[IP] FW: World First Living Donor Transplant of Islet Cells a Success
>> > World-First Living Donor Transplant of Islet Cells a Success
>> > Libraries
>> > Medical News Keywords
>> > DIABETES, EDMONTON PROTOCOL, ISLET CELLS
>> > Contact Information
>> > Available for logged-in reporters only
>> > Description
>> > A University of Alberta surgeon, well known for his pioneering work in
>> > developing the Edmonton Protocol treatment for diabetes, has taken
>> > important step in the fight against diabetes.
>> > Newswise - A University of Alberta and Capital Health surgeon, well
>> > for his pioneering work in developing the Edmonton Protocol treatment
>> > diabetes, has taken another important step in the fight against
>> > On January 19, at Kyoto University Hospital, Dr. Koichi Tanaka and Dr.
>> > James Shapiro, along with a team of Japanese surgeons, removed part of
>> > 56-year-old woman's pancreas. Dr. Shinichi Masumoto then isolated the
>> > living islets in the Kyoto Centre for Cell and Molecular Therapy. Under
>> > Dr. Shapiro's supervision, the team then transplanted the
>> > insulin-producing cells into the woman's 27-year-old diabetic daughter.
>> > The transplanted islets began producing insulin within minutes,
>> > Dr. Shapiro. "The reason I'm so excited about this is because normally
>> > Edmonton Protocol is done with islets from brain-dead organ donors.
>> > islets are often severely injured from cold storage, transport time and
>> > the pancreas is severely damaged by toxins which circulate in the blood
>> > stream after brain death."
>> > "Our expectation is that these islets from near-perfect organs will
>> > better, although it's too early to tell," he says.
>> > The recipients use the same drugs to prevent organ rejection as are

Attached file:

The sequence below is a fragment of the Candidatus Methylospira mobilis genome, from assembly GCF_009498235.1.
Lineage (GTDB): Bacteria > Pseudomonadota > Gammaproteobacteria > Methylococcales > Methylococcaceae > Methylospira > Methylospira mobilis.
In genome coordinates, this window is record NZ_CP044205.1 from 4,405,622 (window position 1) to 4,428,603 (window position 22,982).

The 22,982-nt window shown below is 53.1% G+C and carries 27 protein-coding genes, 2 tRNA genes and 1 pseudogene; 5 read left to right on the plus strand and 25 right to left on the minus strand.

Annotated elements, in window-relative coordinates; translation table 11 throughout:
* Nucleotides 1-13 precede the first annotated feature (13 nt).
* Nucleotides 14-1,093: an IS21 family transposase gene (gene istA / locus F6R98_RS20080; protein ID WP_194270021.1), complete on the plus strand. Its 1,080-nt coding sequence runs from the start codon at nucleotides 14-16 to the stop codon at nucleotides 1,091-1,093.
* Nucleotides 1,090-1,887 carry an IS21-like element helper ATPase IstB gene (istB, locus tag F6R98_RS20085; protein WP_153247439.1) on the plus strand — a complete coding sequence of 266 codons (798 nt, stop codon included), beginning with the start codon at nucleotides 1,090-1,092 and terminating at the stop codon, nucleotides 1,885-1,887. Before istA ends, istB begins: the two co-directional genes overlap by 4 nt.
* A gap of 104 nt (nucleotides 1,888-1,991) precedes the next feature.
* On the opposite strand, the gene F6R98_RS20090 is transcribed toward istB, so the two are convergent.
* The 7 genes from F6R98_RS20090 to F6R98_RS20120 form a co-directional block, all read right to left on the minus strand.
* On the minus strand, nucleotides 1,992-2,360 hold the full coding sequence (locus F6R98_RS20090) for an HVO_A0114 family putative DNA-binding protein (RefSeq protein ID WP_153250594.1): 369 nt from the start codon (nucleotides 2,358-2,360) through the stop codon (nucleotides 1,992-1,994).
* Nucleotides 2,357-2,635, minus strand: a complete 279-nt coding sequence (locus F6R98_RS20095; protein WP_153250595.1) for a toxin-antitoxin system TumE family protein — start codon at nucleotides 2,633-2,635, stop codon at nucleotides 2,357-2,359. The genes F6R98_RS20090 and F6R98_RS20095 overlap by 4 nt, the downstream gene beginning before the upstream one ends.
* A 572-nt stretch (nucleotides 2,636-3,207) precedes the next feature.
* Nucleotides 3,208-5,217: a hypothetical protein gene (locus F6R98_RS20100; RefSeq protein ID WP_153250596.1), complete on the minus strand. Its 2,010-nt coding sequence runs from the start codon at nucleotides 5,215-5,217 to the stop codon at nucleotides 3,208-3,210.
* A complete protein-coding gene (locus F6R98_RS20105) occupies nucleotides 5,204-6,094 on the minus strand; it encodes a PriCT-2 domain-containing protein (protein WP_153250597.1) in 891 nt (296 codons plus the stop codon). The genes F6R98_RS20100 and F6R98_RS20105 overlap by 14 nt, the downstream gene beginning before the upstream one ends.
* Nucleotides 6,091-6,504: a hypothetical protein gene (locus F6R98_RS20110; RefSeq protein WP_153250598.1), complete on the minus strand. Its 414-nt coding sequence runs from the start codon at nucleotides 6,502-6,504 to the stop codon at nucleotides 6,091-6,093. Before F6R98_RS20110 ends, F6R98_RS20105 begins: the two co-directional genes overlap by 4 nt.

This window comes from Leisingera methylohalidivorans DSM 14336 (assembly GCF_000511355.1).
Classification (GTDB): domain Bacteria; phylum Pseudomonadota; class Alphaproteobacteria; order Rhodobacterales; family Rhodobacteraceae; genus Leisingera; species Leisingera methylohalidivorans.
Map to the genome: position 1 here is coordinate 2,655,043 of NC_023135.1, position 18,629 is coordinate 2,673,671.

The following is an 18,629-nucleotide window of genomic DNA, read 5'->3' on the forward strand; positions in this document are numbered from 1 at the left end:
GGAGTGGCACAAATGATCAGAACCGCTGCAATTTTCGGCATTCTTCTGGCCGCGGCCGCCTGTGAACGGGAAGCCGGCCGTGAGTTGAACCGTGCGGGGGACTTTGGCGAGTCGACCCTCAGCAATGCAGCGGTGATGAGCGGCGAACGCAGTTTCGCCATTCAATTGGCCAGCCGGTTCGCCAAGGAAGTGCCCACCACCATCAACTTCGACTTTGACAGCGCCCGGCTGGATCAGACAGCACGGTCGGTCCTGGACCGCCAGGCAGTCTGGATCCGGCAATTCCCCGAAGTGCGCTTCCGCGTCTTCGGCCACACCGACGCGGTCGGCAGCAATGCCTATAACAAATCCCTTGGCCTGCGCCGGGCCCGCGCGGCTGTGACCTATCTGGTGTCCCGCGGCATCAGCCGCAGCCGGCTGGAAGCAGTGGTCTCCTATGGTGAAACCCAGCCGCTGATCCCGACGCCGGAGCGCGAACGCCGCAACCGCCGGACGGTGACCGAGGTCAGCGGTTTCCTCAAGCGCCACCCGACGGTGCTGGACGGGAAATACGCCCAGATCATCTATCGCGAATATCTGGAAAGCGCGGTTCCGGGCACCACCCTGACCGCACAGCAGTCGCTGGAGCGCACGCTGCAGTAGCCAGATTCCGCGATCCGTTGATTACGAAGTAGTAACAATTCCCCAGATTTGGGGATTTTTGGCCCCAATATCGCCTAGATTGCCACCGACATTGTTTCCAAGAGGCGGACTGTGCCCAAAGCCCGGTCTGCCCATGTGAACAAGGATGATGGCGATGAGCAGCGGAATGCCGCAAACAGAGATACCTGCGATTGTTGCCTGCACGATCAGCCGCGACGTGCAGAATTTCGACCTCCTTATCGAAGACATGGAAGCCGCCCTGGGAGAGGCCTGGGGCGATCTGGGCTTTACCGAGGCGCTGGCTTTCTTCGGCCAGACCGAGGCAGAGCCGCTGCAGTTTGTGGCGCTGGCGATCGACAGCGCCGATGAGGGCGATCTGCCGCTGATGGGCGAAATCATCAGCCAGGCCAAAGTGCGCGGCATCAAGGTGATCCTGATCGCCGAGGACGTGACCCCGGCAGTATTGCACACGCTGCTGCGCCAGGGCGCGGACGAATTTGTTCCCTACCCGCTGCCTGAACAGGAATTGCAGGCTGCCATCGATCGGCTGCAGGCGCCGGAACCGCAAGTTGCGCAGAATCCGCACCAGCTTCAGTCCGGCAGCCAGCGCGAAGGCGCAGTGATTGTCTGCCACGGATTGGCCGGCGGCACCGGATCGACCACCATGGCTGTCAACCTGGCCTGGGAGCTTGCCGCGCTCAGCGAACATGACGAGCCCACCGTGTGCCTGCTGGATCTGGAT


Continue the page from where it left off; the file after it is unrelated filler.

>> > in the Edmonton Protocol.
>> > Dr. Shapiro was invited to participate in the operation in Kyoto,
>> > where he originally did living donor liver transplant training with Dr.
>> > Tanaka. Dr. Masumoto was previously based in Seattle and had been
>> > in Dr. Shapiro's international trial of the Edmonton Protocol before
>> > returning to Japan. Dr. Shapiro first suggested the idea of starting a
>> > living donor islet transplant program in Kyoto while lecturing there
>> > years ago. Cadaveric organ donors are scarce in Japan, and living
>> > has very established roots in liver and kidney transplantation there.
>> > "Living donor islet transplants could allow many more desperate
>> > with type 1 diabetes to get successful islet transplants," says Dr.
>> > Shapiro. "The donor operation is relatively safe, but is not entirely
>> > devoid of serious potential risk," he added.
>> > A shortage of donor islet cells is the biggest obstacle preventing
>> > implementation for all patients who need it, Shapiro added.
>> > The mother of the diabetic daughter was in perfect health, while her
>> > daughter has been on the cadaver donors transplant list since September
>> > 2004. Before the surgery, the woman had been subject to severe low
>> > sugar coma attacks, and her glucose control has been transformed by the
>> > transplant.
>> > Website: http://www.med.ualberta.ca/islet
>> > <http://www.med.ualberta.ca/islet>
>> > Photos available upon request
>> > Denise Owens
>> > Paralegal
>> > Perkins Coie LLP
>> > 101 Jefferson Drive
>> > Menlo Park, CA 94025-1114
>> > Phone (650) 838-4384
>> > Fax (650) 838-4350
>> > email @ redacted
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